It is equally important to have a complex password. Although it seems like everybody knows that they have a hard password, usually they don’t. We advise that you use a password in the same fashion as the above suggestion or create strong passwords that have a good chance of fighting brute force attacks using a password generator.
Avoid “Admin” as your username. Also, Avoid easy-to-hack Passwords like “Password 1234” as a password.
Tip # 3 Install SSL and use HTTPS on your website
One of the most overlooked ways in which you can harden your security is through HTTPS to instal an SSL certificate. HTTPS is a mechanism that enables your browser or web application to securely connect to a website. HYPER Text Transfer Protocol Secure(HTTPS).
One great misconception is that you do not need SSL if you do not accept credit cards.
Well, let’s explain some why HTTPS is important. Many hosts, like Siteground, are offering Let’s Encrypt free SSL certificates.
Tip # 4 Use two-factor authentication
And we can’t forget 2FA- Two-factor authentication.
Regardless of how safe your password is, someone is always at risk of finding it. The 2FA involves a two-step process in which you not only need your password to log in but also a second way. It is usually a one-time password text (SMS), phone call or time-based (TOTP).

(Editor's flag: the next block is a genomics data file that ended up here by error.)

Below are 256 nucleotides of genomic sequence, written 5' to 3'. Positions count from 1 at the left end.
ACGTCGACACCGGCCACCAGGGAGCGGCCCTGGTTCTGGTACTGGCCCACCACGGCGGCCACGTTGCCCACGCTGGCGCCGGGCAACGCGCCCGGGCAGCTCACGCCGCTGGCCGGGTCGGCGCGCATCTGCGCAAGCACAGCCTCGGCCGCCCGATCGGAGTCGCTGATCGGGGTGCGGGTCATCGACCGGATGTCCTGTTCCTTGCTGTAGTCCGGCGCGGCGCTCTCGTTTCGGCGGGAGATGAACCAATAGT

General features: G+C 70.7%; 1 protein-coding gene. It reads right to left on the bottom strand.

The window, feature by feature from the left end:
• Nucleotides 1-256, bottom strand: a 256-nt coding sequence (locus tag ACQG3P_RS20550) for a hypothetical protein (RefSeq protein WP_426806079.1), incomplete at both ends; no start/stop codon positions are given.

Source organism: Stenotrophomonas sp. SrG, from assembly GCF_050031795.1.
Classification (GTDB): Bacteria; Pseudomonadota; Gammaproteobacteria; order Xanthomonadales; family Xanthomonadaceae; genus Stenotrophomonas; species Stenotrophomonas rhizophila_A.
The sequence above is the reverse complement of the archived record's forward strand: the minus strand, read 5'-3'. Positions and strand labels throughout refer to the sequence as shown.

Two-factor authentication involves using a smartphone or other device to verify your login.
First, you’ll visit your WordPress site and enter your username and password as usual. A unique code will then be sent to your mobile device, which you’ll need to provide to complete logging in.
This enables you to prove your identity by showing you have access to something solely yours — such as a particular phone or tablet.
Tip #5 Keep your Plugins updated
More than 90% of hacks occur due to hackers identifying and exploiting a vulnerability in theme or plugin on a number of web sites.
So what’s a risk? So? Plugins are pieces of code that always have bugs like any other software. Some errors are relatively harmless and may cause a minor breakdown during the update. Others may vulnerability the code to exploitation.